My daughter and son-in-law recently moved to Florida and left their orchids with me to take care of for a few months. What is required? Rhonda Y.
It can be a little scary when a prized orchid collection is suddenly dropped in your lap. Even scarier is the thought 'What next, the kids?'
This could be an ominous sign of things to come.
Take comfort in knowing that orchids are both slow to grow and slow to die and it is unlikely that a few months of general care will make or break a collection.
The goal should be to 'keep the plants alive', rather than aim for any miracle outcomes. Simply put the pots in a window or any bright area of the house and avoid full sun. Water once or twice a week thoroughly.
While it is not realistic for the young couple to expect to come home to an overwhelming display of flowers, it would be nice if something had blossoms. The random blooming nature of many varieties inherently results in only a small percentage of any collection ever being in bloom at one time. But that doesn't get you completely off the hook.
Depending on how desperate the situation is, consider purchasing a few jaw- dropping specimens to 'subtly' add to the collection. I won't say a word!
I am contemplating setting up a small grow table in my house for Paphiopedilums. I have run out of window space - what would you suggest as far as lights, spacing, humidity, etc. George T.
Window space is a hot commodity for orchid growers since natural light is always the best for good culture. Running out of such space is not a good thing for it threatens to derail any ideas for new and exciting acquisitions.
Windows are, unfortunately, not easily added to one's house so some growers opt for a sun room or a full blown greenhouse in order to keep the dream alive.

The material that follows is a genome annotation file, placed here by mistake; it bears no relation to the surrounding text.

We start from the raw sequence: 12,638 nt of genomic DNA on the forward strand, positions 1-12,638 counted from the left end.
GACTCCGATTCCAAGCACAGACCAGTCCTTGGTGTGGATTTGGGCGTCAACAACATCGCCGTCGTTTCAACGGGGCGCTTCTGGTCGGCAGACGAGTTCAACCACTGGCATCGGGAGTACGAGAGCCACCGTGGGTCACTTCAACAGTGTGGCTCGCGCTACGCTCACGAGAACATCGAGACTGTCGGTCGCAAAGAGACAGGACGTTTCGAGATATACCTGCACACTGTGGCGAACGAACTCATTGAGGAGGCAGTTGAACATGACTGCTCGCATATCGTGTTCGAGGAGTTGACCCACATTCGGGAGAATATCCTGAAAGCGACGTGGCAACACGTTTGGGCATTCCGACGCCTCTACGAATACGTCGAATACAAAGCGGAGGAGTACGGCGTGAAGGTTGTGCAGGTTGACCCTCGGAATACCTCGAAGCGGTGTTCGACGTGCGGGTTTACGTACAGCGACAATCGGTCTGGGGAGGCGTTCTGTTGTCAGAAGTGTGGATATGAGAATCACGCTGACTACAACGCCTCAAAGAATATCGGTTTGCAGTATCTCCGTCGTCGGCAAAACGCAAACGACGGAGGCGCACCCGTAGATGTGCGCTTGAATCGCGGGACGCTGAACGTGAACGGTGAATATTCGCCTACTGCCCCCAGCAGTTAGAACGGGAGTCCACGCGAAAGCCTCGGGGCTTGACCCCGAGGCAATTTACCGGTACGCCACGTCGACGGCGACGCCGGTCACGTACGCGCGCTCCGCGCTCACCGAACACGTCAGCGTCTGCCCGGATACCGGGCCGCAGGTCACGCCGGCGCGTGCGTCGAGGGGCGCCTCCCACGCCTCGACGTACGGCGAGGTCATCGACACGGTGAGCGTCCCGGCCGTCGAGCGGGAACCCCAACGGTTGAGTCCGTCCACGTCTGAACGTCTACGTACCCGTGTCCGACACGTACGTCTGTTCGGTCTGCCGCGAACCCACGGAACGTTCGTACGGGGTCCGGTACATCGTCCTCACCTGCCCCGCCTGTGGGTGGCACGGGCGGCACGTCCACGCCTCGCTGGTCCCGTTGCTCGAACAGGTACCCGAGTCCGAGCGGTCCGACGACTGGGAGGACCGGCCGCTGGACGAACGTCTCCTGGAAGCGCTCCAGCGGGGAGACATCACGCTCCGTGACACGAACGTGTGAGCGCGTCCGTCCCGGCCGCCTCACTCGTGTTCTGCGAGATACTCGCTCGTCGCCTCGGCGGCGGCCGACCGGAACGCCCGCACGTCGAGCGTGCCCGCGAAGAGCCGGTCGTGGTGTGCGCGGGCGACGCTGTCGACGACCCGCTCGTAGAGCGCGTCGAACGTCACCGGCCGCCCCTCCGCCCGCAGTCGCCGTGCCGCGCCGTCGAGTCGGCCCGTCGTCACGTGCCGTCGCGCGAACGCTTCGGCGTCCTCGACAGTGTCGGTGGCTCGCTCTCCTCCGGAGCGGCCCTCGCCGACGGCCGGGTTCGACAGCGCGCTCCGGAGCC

A less costly but still viable approach is to make an indoor growing area with 'grow lights.' The key is to obtain light bulbs that offer a spectrum that closely approximates natural light. Consideration must be given to the intensity of light (in foot candles) that the bulbs emit as well as the height that the fixtures are mounted from the plants. Consult the technical specifications for this data.
It is always good culture to have air circulation but extra fans may be necessary since light bulbs can produce excessive heat.
Optimum plant spacing is having the leaves almost touching. Too far apart and there is wasted space. Too close and valuable light and air circulation is decreased while the risk of transferring insects and diseases is increased.
Supplemental humidity may be required if the air is dry. Locate a hygrometer in the area to verify that the moisture in the air is at least 50%.
The most successful candidates for this type of culture are Paphiopedilums (lady slippers) and Phalaenopsis (moths) since they are low light plants.
I have a beautiful green and white lady slipper that has been blooming for 10 weeks. Recently, I noticed two bottom leaves are starting to turn yellow. Any suggestions? Catherine T.
A lady slipper that has lasted 10 weeks is outstanding as 6-8 weeks is normal. There are obviously no major problems with your orchid growing ability so, whatever you do, don't make any drastic changes. If it ain't broke, don't fix it!
Bottom leaves that are turning yellow, is not necessarily a bad thing. Through the normal course of their lives, lady slippers drop their lower, less significant leaves as they make new growths. Gently pull off these old leaves if they are unsightly.
Yellow leaves can be an early warning sign that there is some stress present but that doesn't seem to be the case here.